Competent Minneapolis PD officers knew it was a bad shoot, but they dared not say a word.  It is not unreasonable for police officers to believe citizens cannot understand the reality of their work—they can’t.  But it is unreasonable for them to protect, in any way, an officer who unlawfully kills.  That they did, that there was a “blue wall of silence,” did them great damage.  It should.  The police union was relatively quiet about the matter, which was a smart move in this case, suggesting they knew it was a bad shoot, but a number of officers, particularly Sgt. Shannon Barnette, looked like incompetents and liars.

It would not be unreasonable to think the MPD and the BCA tried, to some degree, to cover up Noor’s crime.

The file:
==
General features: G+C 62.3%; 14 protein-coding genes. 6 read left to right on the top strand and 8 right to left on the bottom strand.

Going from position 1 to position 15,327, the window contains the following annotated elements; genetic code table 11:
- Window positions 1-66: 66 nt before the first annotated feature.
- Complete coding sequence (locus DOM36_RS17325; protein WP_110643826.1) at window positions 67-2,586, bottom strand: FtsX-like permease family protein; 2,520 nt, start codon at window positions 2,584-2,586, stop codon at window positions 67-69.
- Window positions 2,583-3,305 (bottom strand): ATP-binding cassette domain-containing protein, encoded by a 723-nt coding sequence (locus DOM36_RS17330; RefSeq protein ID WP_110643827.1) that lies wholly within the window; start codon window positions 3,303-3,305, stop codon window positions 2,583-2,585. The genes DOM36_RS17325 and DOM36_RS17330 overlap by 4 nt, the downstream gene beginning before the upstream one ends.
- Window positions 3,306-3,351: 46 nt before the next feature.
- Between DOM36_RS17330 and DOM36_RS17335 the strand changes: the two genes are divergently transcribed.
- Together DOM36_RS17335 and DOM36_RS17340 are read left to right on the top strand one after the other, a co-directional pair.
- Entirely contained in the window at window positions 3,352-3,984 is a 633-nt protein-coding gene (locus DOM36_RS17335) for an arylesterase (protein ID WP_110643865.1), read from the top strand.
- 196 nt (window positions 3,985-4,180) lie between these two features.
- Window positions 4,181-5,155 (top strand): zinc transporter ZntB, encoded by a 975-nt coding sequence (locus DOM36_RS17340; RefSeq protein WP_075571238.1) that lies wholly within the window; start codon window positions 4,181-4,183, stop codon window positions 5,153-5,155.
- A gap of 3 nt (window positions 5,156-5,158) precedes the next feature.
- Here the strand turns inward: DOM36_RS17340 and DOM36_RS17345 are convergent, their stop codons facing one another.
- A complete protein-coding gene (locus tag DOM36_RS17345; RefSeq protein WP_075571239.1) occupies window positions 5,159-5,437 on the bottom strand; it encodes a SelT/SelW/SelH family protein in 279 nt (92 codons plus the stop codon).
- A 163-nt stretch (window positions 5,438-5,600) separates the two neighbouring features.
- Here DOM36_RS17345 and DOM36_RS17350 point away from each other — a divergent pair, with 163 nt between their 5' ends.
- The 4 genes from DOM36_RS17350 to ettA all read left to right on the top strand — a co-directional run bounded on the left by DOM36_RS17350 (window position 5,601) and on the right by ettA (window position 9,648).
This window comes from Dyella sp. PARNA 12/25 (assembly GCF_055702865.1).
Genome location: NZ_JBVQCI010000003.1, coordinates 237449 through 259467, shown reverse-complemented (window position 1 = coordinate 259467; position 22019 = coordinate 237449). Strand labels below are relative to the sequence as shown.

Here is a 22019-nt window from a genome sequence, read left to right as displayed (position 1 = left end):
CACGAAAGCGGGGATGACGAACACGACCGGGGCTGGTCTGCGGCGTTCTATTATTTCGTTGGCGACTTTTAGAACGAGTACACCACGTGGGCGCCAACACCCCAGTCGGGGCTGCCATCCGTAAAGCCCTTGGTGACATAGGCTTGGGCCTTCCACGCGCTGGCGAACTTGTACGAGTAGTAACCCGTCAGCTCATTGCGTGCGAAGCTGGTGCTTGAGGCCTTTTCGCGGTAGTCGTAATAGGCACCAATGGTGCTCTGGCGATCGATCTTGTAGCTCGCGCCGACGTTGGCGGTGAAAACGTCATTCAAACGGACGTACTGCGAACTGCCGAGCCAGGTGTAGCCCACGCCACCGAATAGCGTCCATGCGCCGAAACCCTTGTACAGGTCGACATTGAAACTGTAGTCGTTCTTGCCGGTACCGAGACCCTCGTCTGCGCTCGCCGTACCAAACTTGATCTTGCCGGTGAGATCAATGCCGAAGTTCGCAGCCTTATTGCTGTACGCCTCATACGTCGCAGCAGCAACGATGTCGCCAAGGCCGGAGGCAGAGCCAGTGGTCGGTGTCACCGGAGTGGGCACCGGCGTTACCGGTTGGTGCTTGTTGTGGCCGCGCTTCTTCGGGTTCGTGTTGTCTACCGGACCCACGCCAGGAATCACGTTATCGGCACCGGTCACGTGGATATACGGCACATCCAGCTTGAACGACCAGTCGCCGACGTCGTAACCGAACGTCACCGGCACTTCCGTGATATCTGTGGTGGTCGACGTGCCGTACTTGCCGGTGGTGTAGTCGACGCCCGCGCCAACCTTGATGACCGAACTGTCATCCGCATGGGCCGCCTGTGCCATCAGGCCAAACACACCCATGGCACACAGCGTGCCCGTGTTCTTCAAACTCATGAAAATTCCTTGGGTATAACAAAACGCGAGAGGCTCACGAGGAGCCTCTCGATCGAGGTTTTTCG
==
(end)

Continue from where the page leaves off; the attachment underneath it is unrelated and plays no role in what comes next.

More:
The MPD has a great deal of work to do,not only in updating training, changing policies and procedures, but in overcoming the all too real message of the satiric sign.  Minneapolis residents have cause to be wary of MPD officers.

The Sydney (Australia) Morning Herald is reporting on the race baiting backlash I knew was inevitable:

He was a sacrificial lamb,’ said Minneapolis resident Alana Ramadan, who like Noor is black and Muslim.

‘This is a travesty of justice – the case was heavily overcharged so they would get something to stick. Not even common criminals are charged like he was.’

The issue of race was addressed directly only once during the trial – at the very end when prosecutor Amy Sweasy defended asking Noor whether he had felt threatened by Ruszczyk’s ‘blonde hair, pink T-shirt, and all’.

But it was race that made this trial so compelling, divisive and fraught.